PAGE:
Using functional MRI during a memory task, education was demonstrated to correlate positively with frontal activity in healthy elderly patients, but not in young individuals [5]. Using radioactive water PET, Stern’s group also investigated the difference in CR-mediated brain activation in AD subjects and elderly controls during a nonverbal episodic memory task [6]. Education, IQ and neuropsychological evaluation were chosen as operational measures of CR. The authors specifically highlighted a positive correlation between the task-related brain activation and CR variables in the left precentral gyrus and a negative correlation in the left middle frontal and fusiform gyri in AD patients. Since all these approaches focus on the network that directly underlies performance in one or more specific task, they do not address the concept of how CR is, more generally, functionally supported. In fact, one can hypothesize that a specific CR network can work in highly educated AD patients independent of the requested task [11]. Analysis of 18F-FDG brain PET studies acquired in resting state is suitable to test this hypothesis. In fact, as the maximum local cerebral metabolic rate of glucose consumption occurs at synaptic levels, FDG PET has the unique ability to provide in vivo information on synaptic function/ dysfunction [12]. For this reason, different methods have been proposed to estimate the functional association (resting functional connections) between cerebral areas by calculating correlation coefficients or patterns of intercorrelations between values of regional maximum local cerebral metabolic rate of glucose consumption [1315]. By means of this analytical method, a step forward has recently been made in the understanding of CR in AD pathophysiology. A FDG PET multicenter study of the European Consortium of Alzheimer’s Disease compared the brain metabolism of two agematched groups of highly and poorly educated prodromal AD patients [10]. This comparison confirmed more pronounced AD-typical damage in the highly educated group. However, the same comparison also highlighted that an area of relatively higher metabolic level was indeed also present in the highly educated group in the right inferior, middle and superior frontal gyri. This region substantially corresponds to the right dorsolateral prefrontal cortex (DLFC). Accordingly, the significant DLFC cluster was saved as a volumetric region of interest and used as a covariate in the subsequent metabolic connectivity analysis in both groups. In highly educated AD patients, metabolism in the DLFC showed wide correlations with several cortical areas in both hemispheres (frontal, temporal and occipital cortices, parahippocampal gyrus and precuneus). The same region was just correlated with itself in poorly educated AD patients. By repeating the inter-regional correlation analysis of the DLFC in two age-matched groups of healthy controls with high and low levels of education respectively, the authors also demonstrated that the DLFC-related wide metabolic network highlighted in highly educated prodromal AD patients was indeed present and topographically similar in highly educated controls, but it was quantitatively less pronounced with respect to highly educated prodromal AD patients. Accordingly (and in agreement with Stern’s definition), the connectivity analysis demonstrated that CR in prodromal AD patients with a high level of education is a result of both neural reserve (pre-existing brain networks more efficient or less susceptible to disruption) and neural compensation (new compensatory brain networks active after pathology has impacted upon those networks typically utilized for particular tasks). Understanding this disassociation between cognition and pathology has historically been recognized as important for the success of preventive strategies targeted at neuropathology in the nondemented elderly as well as relevant for improving our understanding of AD. In recent years, improvement in PET technology and tracer development has further underlined the critical and diagnostic relevance of CR. In fact, in agreement with pathological investigation, several studies using amyloid PET imaging continue to indicate incongruence between the presence of brain b-amyloid and the clinical expression of AD, with some people having an elevated amyloid burden but no dementia or cognitive impairment [16,17]. Moreover, combined 18F-FDG and amyloid PET studies have demonstrated more pronounced amyloid accumulation and neuronal dysfunction in highly educated compared with poorly-educated patients with mild AD, thus confirming that education can modify the relation of amyloid accumulation to cognitive performance [17]. In the era of AD biomarkers, old and new PET literature suggests some final considerations: first, the predictive value of AD biomarkers for the determination of the disease cannot be resolved in the evaluation of the presence of AD pathology, but may benefit from consideration of individual differences in demographic characteristics, especially in education and CR; second, to this purpose, and for a comprehensive understanding of the development and progression of the disease, integration of amyloid pathology and synaptic dysfunction biomarkers (first of all FDG PET) is critical; and third, owing to their exquisite functional nature, PET metabolic imaging seems to maintain clinical relevance despite the emergence of new radiopharmaceuticals.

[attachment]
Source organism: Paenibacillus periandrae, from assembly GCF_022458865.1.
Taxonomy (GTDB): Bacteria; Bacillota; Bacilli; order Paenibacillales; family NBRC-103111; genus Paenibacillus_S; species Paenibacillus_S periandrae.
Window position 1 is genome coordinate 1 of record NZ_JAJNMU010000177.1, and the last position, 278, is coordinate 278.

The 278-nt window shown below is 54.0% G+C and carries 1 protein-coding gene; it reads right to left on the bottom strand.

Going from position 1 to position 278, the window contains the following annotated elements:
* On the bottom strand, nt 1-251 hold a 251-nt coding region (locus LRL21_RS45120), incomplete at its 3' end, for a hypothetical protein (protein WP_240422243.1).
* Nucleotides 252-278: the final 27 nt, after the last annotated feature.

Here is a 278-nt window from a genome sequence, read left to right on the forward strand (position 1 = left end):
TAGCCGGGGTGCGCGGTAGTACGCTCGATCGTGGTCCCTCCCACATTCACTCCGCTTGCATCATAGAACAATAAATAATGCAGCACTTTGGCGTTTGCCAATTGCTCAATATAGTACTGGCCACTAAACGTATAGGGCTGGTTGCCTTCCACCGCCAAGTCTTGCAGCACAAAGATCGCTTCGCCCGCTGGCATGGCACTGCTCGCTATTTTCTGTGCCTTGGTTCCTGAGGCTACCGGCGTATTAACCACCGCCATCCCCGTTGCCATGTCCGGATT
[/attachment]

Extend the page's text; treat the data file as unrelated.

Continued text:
Financial & competing interests disclosure

The author has no relevant affiliations or financial involvement with any organization or entity with a financial interest in or financial conflict with the subject matter or materials discussed in the manuscript. This includes employment, consultancies, honoraria, stock ownership or options, expert testimony, grants or patents received or pending, or royalties.

No writing assistance was utilized in the production of this manuscript.